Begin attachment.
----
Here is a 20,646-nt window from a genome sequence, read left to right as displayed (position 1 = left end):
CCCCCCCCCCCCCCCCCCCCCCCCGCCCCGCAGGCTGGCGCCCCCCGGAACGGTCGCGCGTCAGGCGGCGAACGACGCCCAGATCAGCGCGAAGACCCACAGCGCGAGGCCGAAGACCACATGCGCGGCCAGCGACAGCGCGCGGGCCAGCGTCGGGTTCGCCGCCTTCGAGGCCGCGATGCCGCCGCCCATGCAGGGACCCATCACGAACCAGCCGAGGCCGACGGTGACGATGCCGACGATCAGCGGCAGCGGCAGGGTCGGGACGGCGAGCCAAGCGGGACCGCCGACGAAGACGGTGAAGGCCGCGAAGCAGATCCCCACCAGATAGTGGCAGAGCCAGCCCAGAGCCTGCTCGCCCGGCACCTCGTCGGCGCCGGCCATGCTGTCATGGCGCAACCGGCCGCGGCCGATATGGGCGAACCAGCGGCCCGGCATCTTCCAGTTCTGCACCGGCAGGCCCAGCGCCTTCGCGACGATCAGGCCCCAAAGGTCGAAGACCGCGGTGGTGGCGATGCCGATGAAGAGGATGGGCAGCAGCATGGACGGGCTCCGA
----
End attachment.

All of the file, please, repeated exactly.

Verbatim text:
Here is a 20,646-nt window from a genome sequence, read left to right as displayed (position 1 = left end):
CCCCCCCCCCCCCCCCCCCCCCCCGCCCCGCAGGCTGGCGCCCCCCGGAACGGTCGCGCGTCAGGCGGCGAACGACGCCCAGATCAGCGCGAAGACCCACAGCGCGAGGCCGAAGACCACATGCGCGGCCAGCGACAGCGCGCGGGCCAGCGTCGGGTTCGCCGCCTTCGAGGCCGCGATGCCGCCGCCCATGCAGGGACCCATCACGAACCAGCCGAGGCCGACGGTGACGATGCCGACGATCAGCGGCAGCGGCAGGGTCGGGACGGCGAGCCAAGCGGGACCGCCGACGAAGACGGTGAAGGCCGCGAAGCAGATCCCCACCAGATAGTGGCAGAGCCAGCCCAGAGCCTGCTCGCCCGGCACCTCGTCGGCGCCGGCCATGCTGTCATGGCGCAACCGGCCGCGGCCGATATGGGCGAACCAGCGGCCCGGCATCTTCCAGTTCTGCACCGGCAGGCCCAGCGCCTTCGCGACGATCAGGCCCCAAAGGTCGAAGACCGCGGTGGTGGCGATGCCGATGAAGAGGATGGGCAGCAGCATGGACGGGCTCCGA